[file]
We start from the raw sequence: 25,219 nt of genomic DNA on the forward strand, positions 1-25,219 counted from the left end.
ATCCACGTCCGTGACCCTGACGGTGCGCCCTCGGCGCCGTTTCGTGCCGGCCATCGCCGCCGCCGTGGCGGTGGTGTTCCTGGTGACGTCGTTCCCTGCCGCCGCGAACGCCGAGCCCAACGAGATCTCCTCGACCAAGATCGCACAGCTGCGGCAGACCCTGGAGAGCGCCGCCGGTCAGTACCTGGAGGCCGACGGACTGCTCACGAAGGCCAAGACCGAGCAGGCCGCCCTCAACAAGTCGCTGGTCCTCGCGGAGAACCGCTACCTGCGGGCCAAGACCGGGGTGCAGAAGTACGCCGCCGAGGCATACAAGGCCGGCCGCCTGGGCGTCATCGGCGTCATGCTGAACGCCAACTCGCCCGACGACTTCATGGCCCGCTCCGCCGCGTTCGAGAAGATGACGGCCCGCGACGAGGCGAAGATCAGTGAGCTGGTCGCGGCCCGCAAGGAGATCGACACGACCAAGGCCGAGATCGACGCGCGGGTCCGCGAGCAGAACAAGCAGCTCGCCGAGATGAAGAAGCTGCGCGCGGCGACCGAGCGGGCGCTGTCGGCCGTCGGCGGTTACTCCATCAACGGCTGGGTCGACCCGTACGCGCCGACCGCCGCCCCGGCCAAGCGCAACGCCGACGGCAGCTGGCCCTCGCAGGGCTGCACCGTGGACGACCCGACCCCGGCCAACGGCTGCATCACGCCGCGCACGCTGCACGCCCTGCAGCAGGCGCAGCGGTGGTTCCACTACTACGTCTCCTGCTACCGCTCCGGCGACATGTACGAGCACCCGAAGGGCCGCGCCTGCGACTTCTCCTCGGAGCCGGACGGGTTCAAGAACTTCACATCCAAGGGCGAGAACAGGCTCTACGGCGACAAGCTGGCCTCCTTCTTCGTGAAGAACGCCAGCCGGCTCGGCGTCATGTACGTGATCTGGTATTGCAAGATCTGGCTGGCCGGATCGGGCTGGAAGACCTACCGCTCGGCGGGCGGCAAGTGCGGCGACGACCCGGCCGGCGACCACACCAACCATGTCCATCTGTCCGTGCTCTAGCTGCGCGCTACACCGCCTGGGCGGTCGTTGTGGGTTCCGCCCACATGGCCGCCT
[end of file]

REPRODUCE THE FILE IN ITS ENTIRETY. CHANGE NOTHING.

We start from the raw sequence: 25,219 nt of genomic DNA on the forward strand, positions 1-25,219 counted from the left end.
ATCCACGTCCGTGACCCTGACGGTGCGCCCTCGGCGCCGTTTCGTGCCGGCCATCGCCGCCGCCGTGGCGGTGGTGTTCCTGGTGACGTCGTTCCCTGCCGCCGCGAACGCCGAGCCCAACGAGATCTCCTCGACCAAGATCGCACAGCTGCGGCAGACCCTGGAGAGCGCCGCCGGTCAGTACCTGGAGGCCGACGGACTGCTCACGAAGGCCAAGACCGAGCAGGCCGCCCTCAACAAGTCGCTGGTCCTCGCGGAGAACCGCTACCTGCGGGCCAAGACCGGGGTGCAGAAGTACGCCGCCGAGGCATACAAGGCCGGCCGCCTGGGCGTCATCGGCGTCATGCTGAACGCCAACTCGCCCGACGACTTCATGGCCCGCTCCGCCGCGTTCGAGAAGATGACGGCCCGCGACGAGGCGAAGATCAGTGAGCTGGTCGCGGCCCGCAAGGAGATCGACACGACCAAGGCCGAGATCGACGCGCGGGTCCGCGAGCAGAACAAGCAGCTCGCCGAGATGAAGAAGCTGCGCGCGGCGACCGAGCGGGCGCTGTCGGCCGTCGGCGGTTACTCCATCAACGGCTGGGTCGACCCGTACGCGCCGACCGCCGCCCCGGCCAAGCGCAACGCCGACGGCAGCTGGCCCTCGCAGGGCTGCACCGTGGACGACCCGACCCCGGCCAACGGCTGCATCACGCCGCGCACGCTGCACGCCCTGCAGCAGGCGCAGCGGTGGTTCCACTACTACGTCTCCTGCTACCGCTCCGGCGACATGTACGAGCACCCGAAGGGCCGCGCCTGCGACTTCTCCTCGGAGCCGGACGGGTTCAAGAACTTCACATCCAAGGGCGAGAACAGGCTCTACGGCGACAAGCTGGCCTCCTTCTTCGTGAAGAACGCCAGCCGGCTCGGCGTCATGTACGTGATCTGGTATTGCAAGATCTGGCTGGCCGGATCGGGCTGGAAGACCTACCGCTCGGCGGGCGGCAAGTGCGGCGACGACCCGGCCGGCGACCACACCAACCATGTCCATCTGTCCGTGCTCTAGCTGCGCGCTACACCGCCTGGGCGGTCGTTGTGGGTTCCGCCCACATGGCCGCCT